The effect of noise on ears with a hole in the vestibule


Acta Oto-Laryngologica, 2010; 130: 659-664

1Department of Otolaryngology and Head and Neck Surgery, Shaare Zedek Medical Center, 2Speech & Hearing Center, Hadassah University Hospital and 3Department of Physiology, Hebrew University-Hadassah Medical School, Jerusalem, Israel


Conclusion: A hole in the vestibule of the inner ear leads to augmentation of the hearing loss following noise exposure. Further research is needed to ascertain the mechanism. Objectives: The possible effects of a hole in the wall of the inner ear at the vestibule on noise-induced hearing loss were assessed. Methods: The study was conducted on a total of 14 sand rats. Of these 14 animals, 10 underwent baseline auditory nerve and brainstem evoked response (ABR) threshold measurements in each ear separately (insert earphone), opening of middle ear bulla in both ears and drilling of a hole in the vestibule of one inner ear. The other ear was sham-operated. Following immediate re-assessment of ABR threshold, the 10 animals were exposed to 113 dB SPL broadband noise during 4 nights, and 3 days later ABR measurements were repeated. Four additional animals with a hole in one vestibule, not exposed to noise, served as controls. Results: Following noise exposure, ABR thresholds were elevated by 28.5 ± 9.1 dB in the ears with the hole, and by 15.5 ± 7.2 dB in the opposite ear without the hole (significant difference, p < 0.003). In the four control ears, ABR threshold was not elevated a week after drilling the hole. (Bold text emphasis by Martin Braun)


A hole in the vestibule necessarily functions as a pressure outlet during sound exposure via the middle ear. The anatomical reason for this is that the scala vestibuli of the cochlea, where sound pressure enters from the middle ear, has a common perilymphatic fluid chamber with the vestibule. An evident effect of an experimental pressure outlet in the vestibule is that fluid shift that can move the basilar membrane (BM) in the cochlea is reduced.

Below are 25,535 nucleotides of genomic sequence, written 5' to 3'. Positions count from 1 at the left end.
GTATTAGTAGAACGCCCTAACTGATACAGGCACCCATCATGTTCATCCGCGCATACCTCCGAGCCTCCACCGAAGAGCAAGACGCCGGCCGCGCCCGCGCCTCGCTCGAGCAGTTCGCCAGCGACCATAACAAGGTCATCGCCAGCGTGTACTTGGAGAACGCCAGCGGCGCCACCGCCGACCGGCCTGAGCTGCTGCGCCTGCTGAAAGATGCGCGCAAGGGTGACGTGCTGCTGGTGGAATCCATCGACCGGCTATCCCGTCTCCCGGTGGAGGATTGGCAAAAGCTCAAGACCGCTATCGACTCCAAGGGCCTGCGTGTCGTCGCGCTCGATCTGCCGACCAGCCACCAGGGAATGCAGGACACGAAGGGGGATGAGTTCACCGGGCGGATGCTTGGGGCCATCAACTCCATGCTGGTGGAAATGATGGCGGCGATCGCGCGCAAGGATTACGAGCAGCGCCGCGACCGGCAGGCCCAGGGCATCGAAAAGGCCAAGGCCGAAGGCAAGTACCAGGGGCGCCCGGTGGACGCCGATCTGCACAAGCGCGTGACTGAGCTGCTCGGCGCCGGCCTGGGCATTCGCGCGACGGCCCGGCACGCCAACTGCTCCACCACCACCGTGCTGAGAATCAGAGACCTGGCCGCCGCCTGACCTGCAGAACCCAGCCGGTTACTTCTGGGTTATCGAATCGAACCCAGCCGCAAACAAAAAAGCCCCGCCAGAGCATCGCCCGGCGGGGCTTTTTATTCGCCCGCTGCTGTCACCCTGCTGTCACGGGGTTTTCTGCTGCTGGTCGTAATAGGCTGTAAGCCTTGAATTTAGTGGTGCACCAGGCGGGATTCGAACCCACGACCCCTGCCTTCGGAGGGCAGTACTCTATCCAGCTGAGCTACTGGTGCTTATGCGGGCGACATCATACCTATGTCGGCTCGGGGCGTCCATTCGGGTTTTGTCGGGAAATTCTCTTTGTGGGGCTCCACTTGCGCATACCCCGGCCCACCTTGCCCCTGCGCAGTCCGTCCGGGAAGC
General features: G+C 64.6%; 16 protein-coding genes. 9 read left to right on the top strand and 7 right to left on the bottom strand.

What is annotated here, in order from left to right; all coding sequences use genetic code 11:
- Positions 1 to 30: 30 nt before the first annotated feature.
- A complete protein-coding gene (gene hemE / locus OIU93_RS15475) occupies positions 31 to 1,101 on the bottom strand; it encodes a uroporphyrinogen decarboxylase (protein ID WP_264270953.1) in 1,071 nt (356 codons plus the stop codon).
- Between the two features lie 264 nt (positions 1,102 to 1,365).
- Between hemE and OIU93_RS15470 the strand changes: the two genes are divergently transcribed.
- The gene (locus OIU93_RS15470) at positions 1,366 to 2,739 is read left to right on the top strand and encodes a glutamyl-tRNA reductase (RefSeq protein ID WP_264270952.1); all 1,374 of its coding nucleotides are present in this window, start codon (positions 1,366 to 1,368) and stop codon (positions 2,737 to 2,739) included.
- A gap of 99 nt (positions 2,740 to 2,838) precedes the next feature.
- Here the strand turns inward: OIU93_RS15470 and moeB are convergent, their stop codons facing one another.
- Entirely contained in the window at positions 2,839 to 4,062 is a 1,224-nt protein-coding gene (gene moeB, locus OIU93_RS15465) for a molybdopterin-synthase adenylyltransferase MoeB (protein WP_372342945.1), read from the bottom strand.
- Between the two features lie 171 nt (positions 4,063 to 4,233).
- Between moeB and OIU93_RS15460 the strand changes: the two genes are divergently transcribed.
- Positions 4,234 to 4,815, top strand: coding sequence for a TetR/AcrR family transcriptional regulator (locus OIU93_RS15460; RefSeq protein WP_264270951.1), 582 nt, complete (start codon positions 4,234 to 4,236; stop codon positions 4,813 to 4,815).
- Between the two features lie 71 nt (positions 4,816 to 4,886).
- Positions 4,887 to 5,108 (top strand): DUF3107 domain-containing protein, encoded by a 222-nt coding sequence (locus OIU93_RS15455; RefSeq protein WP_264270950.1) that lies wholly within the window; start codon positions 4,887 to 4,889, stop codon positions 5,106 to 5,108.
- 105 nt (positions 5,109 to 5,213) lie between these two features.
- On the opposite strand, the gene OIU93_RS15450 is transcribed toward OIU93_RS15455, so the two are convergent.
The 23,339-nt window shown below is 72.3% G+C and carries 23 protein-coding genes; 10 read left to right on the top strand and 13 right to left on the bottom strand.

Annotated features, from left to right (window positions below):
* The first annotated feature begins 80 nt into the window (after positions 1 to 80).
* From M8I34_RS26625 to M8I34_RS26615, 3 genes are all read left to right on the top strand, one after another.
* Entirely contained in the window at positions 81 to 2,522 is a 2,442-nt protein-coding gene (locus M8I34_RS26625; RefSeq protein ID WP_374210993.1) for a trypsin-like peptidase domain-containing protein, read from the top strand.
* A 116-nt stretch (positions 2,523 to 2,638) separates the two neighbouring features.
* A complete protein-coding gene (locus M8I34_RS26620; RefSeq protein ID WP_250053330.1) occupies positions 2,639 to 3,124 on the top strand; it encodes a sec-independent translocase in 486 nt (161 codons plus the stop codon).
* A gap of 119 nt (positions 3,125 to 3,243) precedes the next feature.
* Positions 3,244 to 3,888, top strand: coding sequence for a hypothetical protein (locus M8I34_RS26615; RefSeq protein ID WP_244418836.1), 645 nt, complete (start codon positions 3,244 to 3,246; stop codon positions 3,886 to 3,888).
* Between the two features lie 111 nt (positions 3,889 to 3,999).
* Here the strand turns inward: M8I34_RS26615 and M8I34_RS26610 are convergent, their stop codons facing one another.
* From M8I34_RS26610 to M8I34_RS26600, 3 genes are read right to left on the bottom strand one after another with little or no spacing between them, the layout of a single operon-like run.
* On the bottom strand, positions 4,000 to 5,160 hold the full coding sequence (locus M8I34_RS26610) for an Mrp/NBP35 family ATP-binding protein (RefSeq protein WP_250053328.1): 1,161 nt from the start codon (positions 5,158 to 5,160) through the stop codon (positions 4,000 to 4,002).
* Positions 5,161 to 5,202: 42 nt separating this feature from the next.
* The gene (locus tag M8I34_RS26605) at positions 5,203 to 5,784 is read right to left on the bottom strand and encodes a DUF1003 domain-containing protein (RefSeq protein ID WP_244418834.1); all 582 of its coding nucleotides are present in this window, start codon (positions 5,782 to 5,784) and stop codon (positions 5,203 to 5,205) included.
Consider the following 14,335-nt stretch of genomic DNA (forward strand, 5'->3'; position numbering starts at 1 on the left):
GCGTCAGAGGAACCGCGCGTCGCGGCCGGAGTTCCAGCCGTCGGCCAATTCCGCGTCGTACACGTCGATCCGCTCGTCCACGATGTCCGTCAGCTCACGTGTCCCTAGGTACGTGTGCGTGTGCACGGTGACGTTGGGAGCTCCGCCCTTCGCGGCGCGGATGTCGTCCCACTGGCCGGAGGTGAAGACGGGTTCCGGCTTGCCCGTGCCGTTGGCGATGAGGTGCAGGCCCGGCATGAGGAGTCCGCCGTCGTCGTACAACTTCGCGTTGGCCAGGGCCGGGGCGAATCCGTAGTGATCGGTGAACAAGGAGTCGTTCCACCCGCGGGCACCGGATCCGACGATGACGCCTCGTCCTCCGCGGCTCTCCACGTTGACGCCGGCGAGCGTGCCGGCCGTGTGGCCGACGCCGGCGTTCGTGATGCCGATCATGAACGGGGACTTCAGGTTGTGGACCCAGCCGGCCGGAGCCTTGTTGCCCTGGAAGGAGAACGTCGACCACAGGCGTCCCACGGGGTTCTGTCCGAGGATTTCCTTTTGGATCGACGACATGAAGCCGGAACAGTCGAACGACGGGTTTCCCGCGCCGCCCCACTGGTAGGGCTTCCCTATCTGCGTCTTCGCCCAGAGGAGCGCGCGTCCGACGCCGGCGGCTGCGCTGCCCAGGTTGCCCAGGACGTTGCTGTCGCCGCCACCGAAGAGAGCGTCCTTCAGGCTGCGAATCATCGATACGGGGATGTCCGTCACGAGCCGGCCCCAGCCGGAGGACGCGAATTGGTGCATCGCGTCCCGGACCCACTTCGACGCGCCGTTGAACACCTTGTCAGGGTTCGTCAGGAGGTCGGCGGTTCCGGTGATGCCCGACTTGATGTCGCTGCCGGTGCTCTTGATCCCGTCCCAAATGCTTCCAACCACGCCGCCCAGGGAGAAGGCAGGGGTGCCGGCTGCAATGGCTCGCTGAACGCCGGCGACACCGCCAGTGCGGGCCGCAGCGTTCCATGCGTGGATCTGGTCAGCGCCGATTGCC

The finding that a hole in the vestibule leaves the auditory threshold unchanged once again indicates that BM motion apparently is not a relevant stimulus for hair cell excitation.
The finding that a hole in the vestibule increases the damage due to acoustic overload once again indicates that BM motion apparently has the function to damp out excessive acoustic stress for the hair cells. The new results indicate an inhibition of the BM's damping mechanism by drilling a pressure outlet in the vestibule.
The present results that a reduction of the BM traveling wave leaves hearing thresholds unchanged, but increases vulnerability against acoustic overload, are consistent with the recent spectacular observations by Perez et al. (2009). (Comment Martin Braun)

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